The things that define us

I first fell in love with the Barefoot Contessa in my friend Amy's kitchen, with it's filtered northern light in morning, harsh western light in afternoon, yellow bowls stacked on shelves and the scent of lemons strong in the hot spring air. To me, certain things are tied to certain people, and the things themselves take on such meaning when I see them, touch them. I know that man looks at the outward appearance, but the Lord looks at the heart. (I Samuel 16:7) What about things, then? Can they be a reflection of our heart?

Amy and the Barefoot Contessa, her yellow bowls, her farmhouse in the desert, her 1950's color scheme and the way she warms tortillas in a pan on the stove. Their family is on my mind these days because it is the anniversary season of their son Caleb's death, at age 5. Some people react to that sort of tragedy by eschewing the things in our world, taking a completely utilitarian approach to the life that intervenes between the loss of their child and the eventual reunion in heaven. I suppose you could even call that reaction Godly, "kingdom minded" in a way. Matthew 6:33 tells me, "Seek ye first the kingdom of God, and all these things shall be added unto you." What things, I wonder? The preceding verses say that the "things" Jesus meant are food, drink, clothing. Matthew 19 tells of the rich man who, having kept the commandments, asks what more he must do to gain eternal life. I have heard this passage used over and over again as argument that we should sell our belongings, as Jesus instructed the rich man to do, and follow God onto the mission field instead of making homes for ourselves. For some this is, of course, the right decision. On the other hand, the key point of the passage is not the command to sell belongings and follow Christ - what Jesus is after is the willingness to do so. Matthew Henry addresses this in his commentary on the passage:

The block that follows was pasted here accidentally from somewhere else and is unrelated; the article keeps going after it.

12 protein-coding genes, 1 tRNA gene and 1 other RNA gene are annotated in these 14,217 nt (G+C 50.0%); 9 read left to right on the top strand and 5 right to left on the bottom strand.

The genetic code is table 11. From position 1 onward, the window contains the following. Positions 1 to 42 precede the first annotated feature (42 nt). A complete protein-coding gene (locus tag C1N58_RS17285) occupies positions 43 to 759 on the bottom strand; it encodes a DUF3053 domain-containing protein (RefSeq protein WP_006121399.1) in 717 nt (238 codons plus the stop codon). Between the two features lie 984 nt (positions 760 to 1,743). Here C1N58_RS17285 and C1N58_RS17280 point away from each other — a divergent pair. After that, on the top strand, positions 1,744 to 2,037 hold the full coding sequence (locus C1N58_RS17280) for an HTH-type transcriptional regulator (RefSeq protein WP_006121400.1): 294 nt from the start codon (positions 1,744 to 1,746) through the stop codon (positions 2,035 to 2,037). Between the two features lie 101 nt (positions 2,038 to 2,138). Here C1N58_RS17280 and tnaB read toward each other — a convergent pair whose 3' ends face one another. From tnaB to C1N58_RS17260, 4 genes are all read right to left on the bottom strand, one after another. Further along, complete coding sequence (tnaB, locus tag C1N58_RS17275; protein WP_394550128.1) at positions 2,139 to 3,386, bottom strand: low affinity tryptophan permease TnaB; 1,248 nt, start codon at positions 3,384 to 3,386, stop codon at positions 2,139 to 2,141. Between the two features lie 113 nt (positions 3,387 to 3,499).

Christ knew that covetousness was the sin which most easily beset this young man; though he had got honestly what he possessed, yet he could not cheerfully part with it, and by this his want of sincerity was shown. Christ's promises make his precepts easy, and his yoke pleasant and very comfortable; yet this promise was as much a trial of the young man's faith, as the precept was of his charity and contempt of the world. To sell all, and give to the poor, will not serve, but we are to follow Christ. The gospel is the only remedy for lost sinners. Many abstain from gross vices who do not attend to their obligations to God. Thousands of instances of disobedience in thought, word, and deed, are marked against them in the book of God. Thus numbers forsake Christ, loving this present world: they feel convictions and desires, but they depart sorrowful, perhaps trembling. It behoves us to try ourselves in these matters, for the Lord will try us.

Isn't it possible that the yellow bowls stacked on the counter - the beautiful things we eat from - are one of the "things that shall be added unto us", blessings from the hand of God? Isn't it possible that favorite recipes in a favorite cookbook are one of the things God provides us when we seek His kingdom first? Is it possible to spend time perfecting a homemade potato chip recipe while seeking God's kingdom first? If we cannot fathom giving these things up...then they are the "things" that stand as barriers in the narrow path of God's will, so hard to find and even harder to walk. Yet if they are things that light our souls with joy, easily given up if we are so asked, things that bind us together and express love and reflect Truth in beauty...

Matthew 6:33 teaches me that it is not the things that matter most - it is what we are seeking. The shared joy of my memories of Amy's kitchen glue us together, as saints seeking the kingdom of God. The shared memory of trial and error as we perfect our family recipe for potato chips binds my children to me in joy and shared mission. The cookbook that started it all is consequently part of that picture - whenever they see "Barefoot in Paris", they will think potato chips in an unseasonably warm, sunny spring kitchen on an April day. They will recall Mama in her favorite apron, the sizzle of the chips frying, the paper bag and towel service, the sea salt crystals catching light like diamonds in the sun.

I could feed them boring food. I could give away the lovely things that will be irrevocably tied to my memory. I am so thankful that the God I serve is not that harsh. I am thankful that He does not only call me to utilitarian service. I am thankful that He lights the path with joy, and pleasure, and memories, and friends. I agree that heaven in the point on which to focus, the end of the journey that matters more than anything inconsequential along the way. But if life didn't matter, if the way in which we live, the things that define us, reflect the way we live did not matter at all, wouldn't we be in heaven already?